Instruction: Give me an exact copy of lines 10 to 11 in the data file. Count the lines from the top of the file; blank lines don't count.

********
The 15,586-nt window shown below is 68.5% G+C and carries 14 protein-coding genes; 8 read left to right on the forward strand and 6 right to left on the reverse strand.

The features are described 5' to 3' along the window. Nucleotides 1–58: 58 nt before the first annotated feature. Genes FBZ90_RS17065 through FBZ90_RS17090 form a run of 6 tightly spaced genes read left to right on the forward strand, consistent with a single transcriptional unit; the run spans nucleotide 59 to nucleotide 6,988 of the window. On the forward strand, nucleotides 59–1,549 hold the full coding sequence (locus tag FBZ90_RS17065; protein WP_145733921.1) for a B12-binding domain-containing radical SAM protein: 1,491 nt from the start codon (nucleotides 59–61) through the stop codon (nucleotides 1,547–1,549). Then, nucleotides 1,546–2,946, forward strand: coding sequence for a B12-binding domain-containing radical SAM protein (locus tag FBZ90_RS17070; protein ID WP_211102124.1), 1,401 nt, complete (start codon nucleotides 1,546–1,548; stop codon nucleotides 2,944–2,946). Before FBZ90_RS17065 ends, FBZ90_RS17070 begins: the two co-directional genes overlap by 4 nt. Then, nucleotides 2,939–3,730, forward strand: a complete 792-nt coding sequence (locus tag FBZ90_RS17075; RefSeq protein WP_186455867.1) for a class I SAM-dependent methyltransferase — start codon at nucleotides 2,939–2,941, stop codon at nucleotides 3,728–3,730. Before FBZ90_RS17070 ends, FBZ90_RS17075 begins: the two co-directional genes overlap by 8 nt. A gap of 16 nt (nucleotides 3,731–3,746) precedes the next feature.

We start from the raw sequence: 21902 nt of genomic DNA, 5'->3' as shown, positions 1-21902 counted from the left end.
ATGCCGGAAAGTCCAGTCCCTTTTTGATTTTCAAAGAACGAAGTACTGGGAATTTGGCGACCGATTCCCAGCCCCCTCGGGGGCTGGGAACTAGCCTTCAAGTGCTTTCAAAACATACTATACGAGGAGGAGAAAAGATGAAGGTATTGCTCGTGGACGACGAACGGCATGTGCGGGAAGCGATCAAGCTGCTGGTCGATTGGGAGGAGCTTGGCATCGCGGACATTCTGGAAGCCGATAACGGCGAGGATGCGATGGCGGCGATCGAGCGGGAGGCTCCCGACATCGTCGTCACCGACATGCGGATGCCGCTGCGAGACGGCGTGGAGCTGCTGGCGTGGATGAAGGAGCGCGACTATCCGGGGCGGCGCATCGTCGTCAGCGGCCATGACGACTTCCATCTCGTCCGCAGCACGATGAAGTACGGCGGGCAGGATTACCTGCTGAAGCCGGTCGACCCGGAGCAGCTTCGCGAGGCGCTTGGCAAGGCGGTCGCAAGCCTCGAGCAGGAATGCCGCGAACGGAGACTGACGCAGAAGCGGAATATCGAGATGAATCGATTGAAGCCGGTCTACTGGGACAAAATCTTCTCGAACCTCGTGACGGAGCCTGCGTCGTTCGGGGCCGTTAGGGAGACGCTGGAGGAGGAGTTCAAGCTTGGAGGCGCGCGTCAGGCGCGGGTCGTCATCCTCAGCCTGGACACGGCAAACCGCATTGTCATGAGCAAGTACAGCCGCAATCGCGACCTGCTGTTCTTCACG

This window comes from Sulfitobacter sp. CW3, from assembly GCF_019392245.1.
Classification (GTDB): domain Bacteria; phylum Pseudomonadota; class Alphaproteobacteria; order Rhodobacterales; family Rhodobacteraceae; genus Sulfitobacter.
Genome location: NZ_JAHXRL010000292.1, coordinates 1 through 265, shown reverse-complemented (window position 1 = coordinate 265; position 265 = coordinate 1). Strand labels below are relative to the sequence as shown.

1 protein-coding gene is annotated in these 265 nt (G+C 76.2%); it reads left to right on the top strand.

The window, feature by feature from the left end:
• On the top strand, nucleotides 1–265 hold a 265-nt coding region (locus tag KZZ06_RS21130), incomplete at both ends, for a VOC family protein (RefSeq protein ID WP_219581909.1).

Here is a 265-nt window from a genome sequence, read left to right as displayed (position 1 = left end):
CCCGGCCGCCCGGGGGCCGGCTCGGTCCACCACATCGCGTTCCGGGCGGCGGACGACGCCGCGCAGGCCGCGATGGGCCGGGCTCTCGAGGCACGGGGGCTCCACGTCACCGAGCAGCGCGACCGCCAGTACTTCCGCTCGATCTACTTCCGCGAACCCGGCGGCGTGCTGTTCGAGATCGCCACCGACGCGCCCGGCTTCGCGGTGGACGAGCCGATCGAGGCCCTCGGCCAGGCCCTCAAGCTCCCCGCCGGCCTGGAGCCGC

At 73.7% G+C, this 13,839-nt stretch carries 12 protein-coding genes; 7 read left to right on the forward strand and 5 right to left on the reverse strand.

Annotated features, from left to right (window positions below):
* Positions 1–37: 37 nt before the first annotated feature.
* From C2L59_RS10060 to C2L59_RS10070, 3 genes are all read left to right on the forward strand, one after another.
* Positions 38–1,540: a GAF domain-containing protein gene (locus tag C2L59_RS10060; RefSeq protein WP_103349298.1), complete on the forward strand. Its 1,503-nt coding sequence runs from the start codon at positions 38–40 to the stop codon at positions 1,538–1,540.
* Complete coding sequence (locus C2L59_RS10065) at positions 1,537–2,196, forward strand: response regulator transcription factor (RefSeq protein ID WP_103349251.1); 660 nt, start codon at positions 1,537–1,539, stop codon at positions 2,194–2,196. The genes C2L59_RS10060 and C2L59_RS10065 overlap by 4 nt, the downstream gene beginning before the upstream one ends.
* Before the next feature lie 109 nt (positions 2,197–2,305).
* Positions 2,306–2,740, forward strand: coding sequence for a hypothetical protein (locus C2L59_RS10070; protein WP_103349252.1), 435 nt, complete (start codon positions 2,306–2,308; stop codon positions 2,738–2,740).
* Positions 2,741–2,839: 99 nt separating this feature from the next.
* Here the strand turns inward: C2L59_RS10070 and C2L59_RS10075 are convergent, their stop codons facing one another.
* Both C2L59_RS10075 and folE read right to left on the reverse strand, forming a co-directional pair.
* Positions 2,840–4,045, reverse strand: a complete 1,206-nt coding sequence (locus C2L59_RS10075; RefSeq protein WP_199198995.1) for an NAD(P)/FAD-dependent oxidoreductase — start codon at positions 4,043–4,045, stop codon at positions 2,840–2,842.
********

• On the top strand, nucleotides 1–265 hold a 265-nt coding region (locus tag KZZ06_RS21130), incomplete at both ends, for a VOC family protein (RefSeq protein ID WP_219581909.1).

Here is a 265-nt window from a genome sequence, read left to right as displayed (position 1 = left end):